Smarter Faster Better by Charles Duhigg

Smarter Faster Better: Yorkshire Powerhouse Score 7/10

When you get to the last section, it’s a real relief from the fear that you might have missed the point.

Who will gain the most from reading this book?

Individuals from all walks of life who are concerned about personal productivity, effectiveness and decision making.

Core Content

Yorkshire Powerhouse reviews this book at the request of Emma Young, Media Assistant at Carat, thanks for pointing the way Emma.

Charles Duhigg writes in an extremely engaging way and the central theme of the book is his problem with accommodating all the tasks and opportunities he faced in the time he had available, a problem common to many and certainly most who would buy this book.

The stories and anecdotes that Duhigg uses to illustrate his book are fascinating, the reader finds themselves drawn in to the stories that contrast the skills of people from such diverse backgrounds as airline pilots and car assembly workers. The stories are great, brilliantly researched and developed in such a way as to put you in the head of the main characters. The anecdotes remain with the reader well after the book has been read, and it’s difficult not to find oneself repeating the most vivid stories as you go through daily life.

It is true to say, though, that it can be difficult to discern the thread between different areas of the book, and it is really easy to lose the common theme in the book. Sometimes this can be because an individual story and the lesson it gives is so powerful, but at other times it can be as though the author has found a good story in his research and he wanted to include it, although it wasn’t really necessary.

It is actually the very last section that draws everything together when the author starts to talk about his own improved work habits and its real relief because by then you begin to fear that you are going to be left enthused and having been engrossed, but also having missed the point.

Charles Duhigg actually entitles this last section the ‘Appendix’, if you are one of those people usually misses this out, please don’t.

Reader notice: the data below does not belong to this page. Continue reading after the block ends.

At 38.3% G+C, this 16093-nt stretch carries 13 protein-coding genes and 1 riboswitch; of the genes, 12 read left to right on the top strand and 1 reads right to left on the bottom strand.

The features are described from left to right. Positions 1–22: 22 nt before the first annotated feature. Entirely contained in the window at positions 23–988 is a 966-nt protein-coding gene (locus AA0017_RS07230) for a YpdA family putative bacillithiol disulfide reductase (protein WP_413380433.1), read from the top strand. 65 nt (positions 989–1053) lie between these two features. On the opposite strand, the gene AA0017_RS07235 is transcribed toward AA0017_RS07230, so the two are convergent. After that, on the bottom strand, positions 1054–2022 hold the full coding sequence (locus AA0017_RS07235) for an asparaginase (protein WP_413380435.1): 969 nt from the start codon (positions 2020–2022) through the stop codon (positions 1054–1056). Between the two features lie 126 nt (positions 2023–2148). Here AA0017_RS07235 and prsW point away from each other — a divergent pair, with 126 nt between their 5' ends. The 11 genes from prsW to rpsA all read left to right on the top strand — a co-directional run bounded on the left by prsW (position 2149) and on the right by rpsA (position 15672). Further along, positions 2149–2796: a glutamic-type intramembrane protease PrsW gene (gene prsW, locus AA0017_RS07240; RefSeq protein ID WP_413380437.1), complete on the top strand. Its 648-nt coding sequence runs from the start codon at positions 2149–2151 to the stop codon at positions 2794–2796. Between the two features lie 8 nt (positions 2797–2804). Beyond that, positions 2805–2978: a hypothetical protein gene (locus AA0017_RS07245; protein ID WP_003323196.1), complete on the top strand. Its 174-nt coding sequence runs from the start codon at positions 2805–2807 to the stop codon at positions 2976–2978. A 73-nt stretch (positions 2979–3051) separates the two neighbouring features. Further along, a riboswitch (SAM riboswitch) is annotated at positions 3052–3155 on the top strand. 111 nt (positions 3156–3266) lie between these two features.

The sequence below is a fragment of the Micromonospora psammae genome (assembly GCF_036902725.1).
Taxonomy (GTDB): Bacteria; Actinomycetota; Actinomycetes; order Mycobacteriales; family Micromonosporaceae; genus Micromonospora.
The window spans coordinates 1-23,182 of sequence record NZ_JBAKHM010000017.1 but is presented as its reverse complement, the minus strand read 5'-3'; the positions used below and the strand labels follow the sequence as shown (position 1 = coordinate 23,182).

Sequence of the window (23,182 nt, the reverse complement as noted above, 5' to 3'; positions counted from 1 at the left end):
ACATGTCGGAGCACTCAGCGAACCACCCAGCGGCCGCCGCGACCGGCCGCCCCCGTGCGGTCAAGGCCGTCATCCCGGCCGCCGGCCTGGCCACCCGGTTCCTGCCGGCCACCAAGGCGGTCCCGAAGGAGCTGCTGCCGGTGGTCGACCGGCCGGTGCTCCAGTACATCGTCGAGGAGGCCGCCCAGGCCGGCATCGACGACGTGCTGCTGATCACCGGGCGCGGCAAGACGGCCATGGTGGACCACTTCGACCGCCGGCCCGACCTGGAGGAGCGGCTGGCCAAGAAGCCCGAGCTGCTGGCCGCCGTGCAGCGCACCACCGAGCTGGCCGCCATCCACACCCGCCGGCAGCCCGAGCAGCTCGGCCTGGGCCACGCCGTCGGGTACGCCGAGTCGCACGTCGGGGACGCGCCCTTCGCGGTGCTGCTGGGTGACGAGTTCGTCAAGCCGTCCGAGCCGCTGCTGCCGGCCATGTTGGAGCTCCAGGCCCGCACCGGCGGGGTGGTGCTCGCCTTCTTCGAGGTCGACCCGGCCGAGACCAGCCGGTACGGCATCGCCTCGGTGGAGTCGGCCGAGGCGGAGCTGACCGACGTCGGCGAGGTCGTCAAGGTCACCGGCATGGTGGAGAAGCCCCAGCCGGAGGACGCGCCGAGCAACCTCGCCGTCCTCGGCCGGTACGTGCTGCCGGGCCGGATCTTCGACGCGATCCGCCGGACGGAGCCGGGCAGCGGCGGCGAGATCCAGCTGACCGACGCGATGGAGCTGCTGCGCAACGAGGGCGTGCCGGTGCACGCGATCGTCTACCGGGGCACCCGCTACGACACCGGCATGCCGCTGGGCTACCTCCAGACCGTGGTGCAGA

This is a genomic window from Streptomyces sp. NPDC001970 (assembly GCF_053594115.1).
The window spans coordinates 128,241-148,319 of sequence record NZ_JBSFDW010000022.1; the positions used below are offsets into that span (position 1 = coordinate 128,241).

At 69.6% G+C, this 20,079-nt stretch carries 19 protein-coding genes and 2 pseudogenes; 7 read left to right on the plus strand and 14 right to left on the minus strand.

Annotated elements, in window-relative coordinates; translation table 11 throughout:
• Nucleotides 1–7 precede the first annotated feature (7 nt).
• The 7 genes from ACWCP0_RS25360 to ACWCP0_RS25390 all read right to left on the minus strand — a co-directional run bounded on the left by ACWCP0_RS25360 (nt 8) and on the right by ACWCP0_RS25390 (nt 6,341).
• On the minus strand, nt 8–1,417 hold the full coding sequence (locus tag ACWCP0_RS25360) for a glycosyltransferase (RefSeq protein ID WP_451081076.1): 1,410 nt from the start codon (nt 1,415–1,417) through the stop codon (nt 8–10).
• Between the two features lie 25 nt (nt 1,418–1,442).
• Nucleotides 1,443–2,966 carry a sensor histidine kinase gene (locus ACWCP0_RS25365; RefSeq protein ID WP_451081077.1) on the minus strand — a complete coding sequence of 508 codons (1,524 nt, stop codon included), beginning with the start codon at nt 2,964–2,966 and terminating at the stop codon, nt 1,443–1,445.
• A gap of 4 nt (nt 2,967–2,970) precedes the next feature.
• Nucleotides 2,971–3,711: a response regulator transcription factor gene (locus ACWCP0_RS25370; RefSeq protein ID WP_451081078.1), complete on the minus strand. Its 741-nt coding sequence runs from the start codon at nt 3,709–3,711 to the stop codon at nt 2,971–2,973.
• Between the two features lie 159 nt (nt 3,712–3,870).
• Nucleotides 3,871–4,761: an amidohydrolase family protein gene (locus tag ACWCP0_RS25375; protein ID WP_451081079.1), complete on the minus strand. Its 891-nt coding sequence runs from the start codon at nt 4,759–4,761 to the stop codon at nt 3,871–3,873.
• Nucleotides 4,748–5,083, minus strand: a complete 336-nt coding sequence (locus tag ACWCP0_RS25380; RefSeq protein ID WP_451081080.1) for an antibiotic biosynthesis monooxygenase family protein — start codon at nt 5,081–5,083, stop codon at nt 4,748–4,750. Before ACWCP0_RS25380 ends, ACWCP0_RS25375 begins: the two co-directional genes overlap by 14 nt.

• Motivation becomes easier when we transform a task into a choice. Doing so gives us a sense of control. Connect the task to something you really care about.
  • Smart Goals; a subject that has been well covered previously, but has relevance in this context.
  • Focus; Envision what will happen, in what order it will happen. Visualise the obstacles, how they will occur and how you will overcome them. If you have a story in your head about what will happen it’ll be easier to focus when your plan hits real life.
  • Decision making; visualise multiple futures. By driving yourself to imagine various possibilities or outcomes, some of which may be contradictory, you’ll be better equipped to make wise choices.

Duhigg also covers aspects of managing people and teams.

  • Manage the how, not the who of teams.
  • If you are leading a team, think about the messages your behaviour and choices has on the team. Are you rewarding the loudest people or encouraging equality.
  • Employees work smarter and better when they are committed to an outcome.
  • Encouraging innovation by combining old ideas in new ways.

The section on absorbing data is particularly striking for today’s world, when we encounter new information we should force ourselves to do something with it and use it, in however small a way.

Could a Yorkshire perspective improve this book?

A bit more plain language and signposting on how the stories in the book relate to real people, in real daily lives.

One final caveat if you are reading this book on a Kindle or similar. You hit the Appendix at 65% and the end at 68%. There is a real ‘oh no’ moment when you hit the Appendix, think you have finished with a complete lack of conclusion. It is then a real relief when you realise that the Appendix is of value in drawing a conclusion, but still the book finishes leaving you feeling cheated.

Review Takeaway:

Visualise multiple futures, good and bad, it helps to make decisions as you reach forks in the road. Yorkshire Powerhouse, Book Reviews

Click here for a quick link to purchase Smarter Faster Better from Amazon.

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